Missing Pieces: Oculus overload, Titanfall cheater island, and COD meets Ahnold


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Apologies, devout readers, for the lack of Missing Pieces last week. Who knew that writing about Game Developers Conference would leave my face all battered and bruised by the end, rendering me incapable of picking up news-related puzzle pieces off the ground?

But in the immortal words of Jake LaMotta, "I never went down. You never got me down, GDC."

Here's all the gaming news fit to print from the week of March 24.

Facebook purchased Oculus for $2 billion

Maybe you heard?

If you missed any gaming news on the site this week, chances are it was probably Oculus-related. We've got a rundown on what Facebook's acquisition means to you, a piece busting the 5 most inaccurate Oculus myths, non-Facebook-filled Oculus alternatives, a piece hating on all the misguided post-Oculus Kickstarter hate, and missing Minecrafts. Whew!

Call of Duty: Ghosts gets Predator DLC?

What the heck is happening over in Call of Duty land? First we got Mike Myers DLC, and now Predator?

That's certainly what this video indicates, featuring the Predator's infamous clicking noise and a brief view of a cloaked enemy. Damn it, Infinity Ward, stop tickling my "all-things-dumb" bone and making me want to play your game.

Though let's be honest, no DLC can match the majesty of this video:

GameStop forced to compete by Wal-Mart

I haven't traded a game back to a store for a long time now—it's kind of hard when your whole collection is stored as a bundle of 1s and 0s in Steam. But for those of you looking to get a few dollars back after completing a physical game, Wal-Mart launched a video game trade-in program to compete with GameStop earlier this week.

It's amazing what a little competition can accomplish. Mere days after Wal-Mart's plan launched, GameStop revised its notoriously low trade-in prices to be a bit more market-friendly. I'm sure some free-market capitalist video game fan is out there cheering right now.

Goat Island

Remember that incredible pre-release trailer for Dead Island that got everyone excited for a game that turned out to be a relatively rote and silly zombie killer instead of a heartfelt examination of humanity's foibles? No, of course I'm not still bitter. That would be crazy.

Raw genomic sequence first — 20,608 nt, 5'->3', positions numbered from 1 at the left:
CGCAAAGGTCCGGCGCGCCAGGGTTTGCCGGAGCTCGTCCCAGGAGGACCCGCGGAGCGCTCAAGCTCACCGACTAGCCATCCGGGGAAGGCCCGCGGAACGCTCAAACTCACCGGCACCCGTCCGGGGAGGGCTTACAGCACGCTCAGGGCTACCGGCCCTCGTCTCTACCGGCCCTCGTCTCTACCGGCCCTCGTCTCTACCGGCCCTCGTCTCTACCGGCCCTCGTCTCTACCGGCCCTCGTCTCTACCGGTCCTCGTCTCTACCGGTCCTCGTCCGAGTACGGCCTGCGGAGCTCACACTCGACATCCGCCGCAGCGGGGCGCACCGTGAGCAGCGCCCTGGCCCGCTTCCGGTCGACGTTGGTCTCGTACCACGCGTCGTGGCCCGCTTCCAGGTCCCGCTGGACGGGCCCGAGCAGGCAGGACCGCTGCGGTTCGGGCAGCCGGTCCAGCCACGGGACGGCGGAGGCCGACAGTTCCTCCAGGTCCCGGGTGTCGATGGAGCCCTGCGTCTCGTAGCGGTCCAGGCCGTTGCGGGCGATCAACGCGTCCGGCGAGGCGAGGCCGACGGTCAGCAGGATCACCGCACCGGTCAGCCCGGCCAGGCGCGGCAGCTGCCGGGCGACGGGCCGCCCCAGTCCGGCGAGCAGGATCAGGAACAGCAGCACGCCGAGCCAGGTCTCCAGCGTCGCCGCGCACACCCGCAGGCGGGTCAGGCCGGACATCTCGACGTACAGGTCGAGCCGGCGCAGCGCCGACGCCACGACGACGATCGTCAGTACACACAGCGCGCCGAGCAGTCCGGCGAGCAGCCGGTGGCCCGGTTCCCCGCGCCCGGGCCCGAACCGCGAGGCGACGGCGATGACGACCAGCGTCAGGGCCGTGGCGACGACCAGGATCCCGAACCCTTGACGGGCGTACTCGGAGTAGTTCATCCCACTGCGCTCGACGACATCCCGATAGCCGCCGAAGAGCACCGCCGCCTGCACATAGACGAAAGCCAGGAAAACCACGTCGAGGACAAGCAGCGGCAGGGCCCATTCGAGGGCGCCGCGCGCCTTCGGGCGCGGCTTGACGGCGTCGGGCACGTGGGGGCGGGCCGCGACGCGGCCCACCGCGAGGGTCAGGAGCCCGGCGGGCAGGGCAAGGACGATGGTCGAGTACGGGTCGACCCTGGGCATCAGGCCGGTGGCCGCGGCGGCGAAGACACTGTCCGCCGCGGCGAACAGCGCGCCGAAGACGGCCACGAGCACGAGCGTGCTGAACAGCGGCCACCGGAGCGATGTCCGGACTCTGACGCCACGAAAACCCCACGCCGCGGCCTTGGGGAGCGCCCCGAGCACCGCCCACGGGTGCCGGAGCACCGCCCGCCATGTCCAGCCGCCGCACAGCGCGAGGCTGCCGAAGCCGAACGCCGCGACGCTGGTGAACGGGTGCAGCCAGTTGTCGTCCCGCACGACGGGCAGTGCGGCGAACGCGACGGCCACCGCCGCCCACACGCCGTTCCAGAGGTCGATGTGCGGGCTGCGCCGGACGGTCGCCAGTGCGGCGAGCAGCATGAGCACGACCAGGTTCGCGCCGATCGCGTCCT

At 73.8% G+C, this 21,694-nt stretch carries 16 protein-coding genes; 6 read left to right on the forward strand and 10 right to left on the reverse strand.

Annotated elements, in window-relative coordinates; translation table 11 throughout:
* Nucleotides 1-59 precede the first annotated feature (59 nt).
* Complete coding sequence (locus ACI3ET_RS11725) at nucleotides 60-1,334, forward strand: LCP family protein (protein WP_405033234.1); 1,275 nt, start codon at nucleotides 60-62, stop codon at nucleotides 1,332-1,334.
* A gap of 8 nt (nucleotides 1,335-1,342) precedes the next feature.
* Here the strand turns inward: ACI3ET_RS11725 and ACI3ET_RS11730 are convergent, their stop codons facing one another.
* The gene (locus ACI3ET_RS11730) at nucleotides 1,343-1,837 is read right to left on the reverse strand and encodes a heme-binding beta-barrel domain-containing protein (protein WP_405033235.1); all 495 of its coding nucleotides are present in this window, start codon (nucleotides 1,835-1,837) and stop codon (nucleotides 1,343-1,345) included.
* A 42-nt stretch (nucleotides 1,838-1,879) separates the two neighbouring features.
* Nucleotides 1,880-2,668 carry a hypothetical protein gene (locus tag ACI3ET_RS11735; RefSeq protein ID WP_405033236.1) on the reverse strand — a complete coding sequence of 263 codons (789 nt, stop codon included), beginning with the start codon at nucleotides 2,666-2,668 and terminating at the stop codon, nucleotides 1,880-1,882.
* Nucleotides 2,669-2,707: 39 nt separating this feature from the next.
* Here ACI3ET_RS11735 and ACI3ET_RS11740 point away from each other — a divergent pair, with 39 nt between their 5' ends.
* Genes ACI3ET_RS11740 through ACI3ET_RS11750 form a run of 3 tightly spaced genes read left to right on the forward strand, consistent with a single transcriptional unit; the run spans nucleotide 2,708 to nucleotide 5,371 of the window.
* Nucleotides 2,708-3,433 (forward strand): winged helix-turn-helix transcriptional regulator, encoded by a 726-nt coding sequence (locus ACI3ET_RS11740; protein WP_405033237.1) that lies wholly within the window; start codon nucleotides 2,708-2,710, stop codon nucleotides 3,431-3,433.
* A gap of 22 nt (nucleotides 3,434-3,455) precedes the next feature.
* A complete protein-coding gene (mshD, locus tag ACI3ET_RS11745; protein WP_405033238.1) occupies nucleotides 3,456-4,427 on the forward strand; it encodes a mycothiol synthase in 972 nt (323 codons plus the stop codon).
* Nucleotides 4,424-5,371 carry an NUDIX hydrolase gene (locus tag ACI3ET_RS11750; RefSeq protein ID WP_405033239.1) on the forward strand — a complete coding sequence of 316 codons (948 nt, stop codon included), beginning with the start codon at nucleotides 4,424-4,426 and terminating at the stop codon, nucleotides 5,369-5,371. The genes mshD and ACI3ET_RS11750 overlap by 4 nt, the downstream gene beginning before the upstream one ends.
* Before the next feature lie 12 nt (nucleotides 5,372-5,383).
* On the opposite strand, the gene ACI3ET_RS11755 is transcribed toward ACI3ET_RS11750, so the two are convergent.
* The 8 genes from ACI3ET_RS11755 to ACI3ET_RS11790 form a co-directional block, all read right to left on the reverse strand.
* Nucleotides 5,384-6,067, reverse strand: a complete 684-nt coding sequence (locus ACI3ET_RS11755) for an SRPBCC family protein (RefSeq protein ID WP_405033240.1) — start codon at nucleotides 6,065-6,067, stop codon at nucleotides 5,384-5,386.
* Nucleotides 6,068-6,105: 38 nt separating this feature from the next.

This week Goat Simulator put out its launch trailer and it's a bit...familiar. Oh Goat Simulator, you're so funny. Even when you're dousing people in kerosene and lighting them on fire.

Battlefield 4 having problems? My word.

I enjoyed my time with Battlefield 4's Naval Strike DLC recently—at least, as much as you can enjoy a slower-paced shooter after three weeks of Titanfall. I enjoyed Naval Strike so much I even recommended people buy it.

Silly me. I should've known nothing could be so easy. Naval Strike has now been delayed on the PC until April. Maybe...maybe put your credit card away until we know whether it runs. Fool me once, Battlefield...

Killer Instinct moves to Divekick developer Iron Galaxy

When Amazon announced its acquisition of Double Helix, all the legions of people who care about Killer Instinct were like, "Hey, what happens to Killer Instinct?"

Well stop asking your simplistic and direct questions, legions of fans. The answer is that Divekick developer Iron Galaxy Studios will take over Killer Instinct development. I don't want to stir up any controversy in the fighting game community, so I'll just let you decide how you feel about this news.

Cheaters sometimes win

Companies seem to have caught on that simply banning cheaters from play is an ineffective and somewhat tedious way to go about cleaning up multiplayer. Titanfall is the latest to enter the "Creative Approaches to Cheaters" crowd, quarantining any players of ill-repute into their own matchmaking playlists in what Respawn calls the "Wimbledon of aimbot contests."


"Hopefully the aimbot cheat you paid for really is the best, or these all-cheater matches could be frustrating for you," Respawn wrote in a news post.

Sweet, sweet justice.

More reading

Sick of Oculus news? Here's details on the new Lego game that might bankrupt every parent, a new Kinect for Windows, the latest Nvidia Shield update (two words: remote streaming), and Nvidia's shiny Titan Z graphics card—yours for only $3,000.

That seems like plenty to keep you occupied through the weekend. We'll see you back here next week.

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